How Technology Affects Children

Hannah Auger’s article, “The IOT for Kids: How Technology Affects Our Children,” explores some specific pros and cons of our increasingly technological world. She explains that what it really comes down to is parenting, not the technology itself, which I think is a very valid claim. The pros she discusses are its uses for educating children and keeping watch over them and her cons are that it enables helicopter parents to go to extremes and that it makes children less able to interpret emotion. She uses specific products and studies to support her claims.

I think it’s interesting that Auger puts so much responsibility on the parents. A lot of the arguments I hear are entirely attacking the children and their laziness, but Auger brings attention to the fact that parenting plays a heavy role in how children interact with their technology.

I think this could be an interesting topic to explore but I also fear that I won’t be able to find very many valid arguments because I feel like a lot of the arguments in this topic revolve heavily around emotions and that people are unlikely to change their stance. I think that technology shouldn’t be demonized as heavily as it sometimes is and I hope to be able to find more articles agreeing with me (and using valid claims to back this up).

Removing Fluoride From Water

My article, “Machias to consider removing fluoride from water,” is about a municipality in Maine that is soon going to vote on whether or not to continue fluoridating water. The vast majority of the state (and the country, as far as I know) fluoridates their water and, as the author says, is supported by credible organizations such as the American Medical Association and the World Health Organization. The only reason this is being put to a vote now is because there is a vocal minority that thinks that fluoridation is incredibly bad for you.

The audience for this article is likely intended to be Maine voters because that’s who the issue affects. The author provides the facts of the situation and sort of allows the reader to take their own stance based on the information at hand and doesn’t have much credibility besides being a reporter on the topic (which is probably about as much credibility I will have when I write my PRE). However, all the facts provided seem to indicate that fluoride is beneficial and that the people who disagree are crazy and just looking for something to get mad about. I’ll have to do more research into the actual effects of fluoride in order to see who’s more accurate, but my current stance is that fluoridation is beneficial. I also think this because my mother works in a dental office and that’s her stance, so perhaps I could use that connection to give myself more credibility.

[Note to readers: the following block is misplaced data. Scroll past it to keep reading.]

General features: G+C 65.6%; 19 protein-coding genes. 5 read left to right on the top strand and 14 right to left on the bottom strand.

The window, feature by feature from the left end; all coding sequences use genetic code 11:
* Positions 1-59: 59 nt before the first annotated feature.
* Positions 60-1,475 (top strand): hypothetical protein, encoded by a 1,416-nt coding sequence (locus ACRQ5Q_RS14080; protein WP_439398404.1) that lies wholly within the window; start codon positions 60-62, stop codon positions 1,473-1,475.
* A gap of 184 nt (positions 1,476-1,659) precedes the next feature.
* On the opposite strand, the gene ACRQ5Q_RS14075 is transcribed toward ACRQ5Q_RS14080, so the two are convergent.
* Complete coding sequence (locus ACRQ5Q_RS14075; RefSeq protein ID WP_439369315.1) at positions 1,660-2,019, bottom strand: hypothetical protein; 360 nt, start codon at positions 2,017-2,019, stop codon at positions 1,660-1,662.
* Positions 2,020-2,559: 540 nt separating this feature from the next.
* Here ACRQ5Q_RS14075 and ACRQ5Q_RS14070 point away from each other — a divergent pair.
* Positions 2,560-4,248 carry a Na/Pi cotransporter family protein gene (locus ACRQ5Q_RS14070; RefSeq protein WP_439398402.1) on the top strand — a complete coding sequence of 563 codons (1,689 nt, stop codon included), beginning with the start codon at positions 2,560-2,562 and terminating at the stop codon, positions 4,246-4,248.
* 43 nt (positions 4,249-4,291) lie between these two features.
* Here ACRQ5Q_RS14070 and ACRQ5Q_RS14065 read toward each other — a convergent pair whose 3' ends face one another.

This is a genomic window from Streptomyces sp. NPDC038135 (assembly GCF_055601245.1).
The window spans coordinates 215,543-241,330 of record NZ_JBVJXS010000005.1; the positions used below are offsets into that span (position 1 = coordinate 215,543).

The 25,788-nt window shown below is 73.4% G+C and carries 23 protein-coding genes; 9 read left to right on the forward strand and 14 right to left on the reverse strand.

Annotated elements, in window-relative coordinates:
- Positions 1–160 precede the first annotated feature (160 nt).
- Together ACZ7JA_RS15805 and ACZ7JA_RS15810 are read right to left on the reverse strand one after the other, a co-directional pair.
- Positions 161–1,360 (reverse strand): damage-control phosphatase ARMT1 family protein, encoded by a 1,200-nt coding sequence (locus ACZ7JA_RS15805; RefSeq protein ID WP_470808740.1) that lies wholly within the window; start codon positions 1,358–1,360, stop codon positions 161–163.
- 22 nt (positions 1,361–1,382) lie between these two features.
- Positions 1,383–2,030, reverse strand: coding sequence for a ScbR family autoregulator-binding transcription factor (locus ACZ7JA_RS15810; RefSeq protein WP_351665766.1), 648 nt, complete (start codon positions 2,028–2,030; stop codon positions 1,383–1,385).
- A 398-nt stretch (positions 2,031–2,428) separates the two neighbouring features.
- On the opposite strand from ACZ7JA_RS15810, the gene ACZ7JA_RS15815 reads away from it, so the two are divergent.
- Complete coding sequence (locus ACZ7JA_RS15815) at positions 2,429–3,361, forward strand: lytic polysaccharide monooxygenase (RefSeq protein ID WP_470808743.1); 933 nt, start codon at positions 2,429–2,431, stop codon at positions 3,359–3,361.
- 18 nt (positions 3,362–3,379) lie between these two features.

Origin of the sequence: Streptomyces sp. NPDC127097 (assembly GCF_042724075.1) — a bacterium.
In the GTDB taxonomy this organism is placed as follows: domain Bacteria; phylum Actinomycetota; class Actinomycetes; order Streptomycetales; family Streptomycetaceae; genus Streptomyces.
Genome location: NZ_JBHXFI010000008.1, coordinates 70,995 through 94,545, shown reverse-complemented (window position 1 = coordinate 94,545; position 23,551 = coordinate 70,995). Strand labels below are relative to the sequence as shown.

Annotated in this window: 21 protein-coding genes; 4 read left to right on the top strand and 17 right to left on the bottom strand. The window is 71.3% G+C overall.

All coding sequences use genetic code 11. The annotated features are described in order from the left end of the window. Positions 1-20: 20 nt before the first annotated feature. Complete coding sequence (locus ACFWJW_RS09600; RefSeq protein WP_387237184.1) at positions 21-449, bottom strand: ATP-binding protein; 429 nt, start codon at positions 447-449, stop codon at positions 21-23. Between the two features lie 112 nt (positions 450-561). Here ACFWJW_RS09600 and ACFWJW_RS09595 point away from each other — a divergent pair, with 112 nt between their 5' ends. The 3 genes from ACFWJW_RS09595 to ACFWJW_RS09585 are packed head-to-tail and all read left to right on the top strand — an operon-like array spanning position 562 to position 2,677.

“Okay at Any Size”

Dr. David Katz (who provides ethos with his expertise as a medical doctor) discusses the movement of fat acceptance┬áin his article “Why I Can’t Quite Be Okay With ‘Okay at Any Size‘”. His audience appears to be people who support the “healthy at any size” movement. He talks about how adamantly he approves of the sentiment that people should not be demonized for being fat, but goes on to say that when someone’s weight is harmful to their health, they should not be encouraged to stay the same or even get worse. He uses lots of stats and hard facts to describe the increasingly unhealthy situation people are facing, referencing increased occurrences of diabetes and strokes. He uses hypotheticals too; he says that if we stay on the path we are currently, children are going to be facing health risks at even younger ages.

I think Katz’s argument is very effective. He knows his audience. By commenting that be believes weight does not equate worth, he is acknowledging his audience’s most fundamental belief. However, his facts about health give his audience a look into the valid downsides of “healthy at any size.” I agree with the author and want to further explore the effects of various media on body image and health.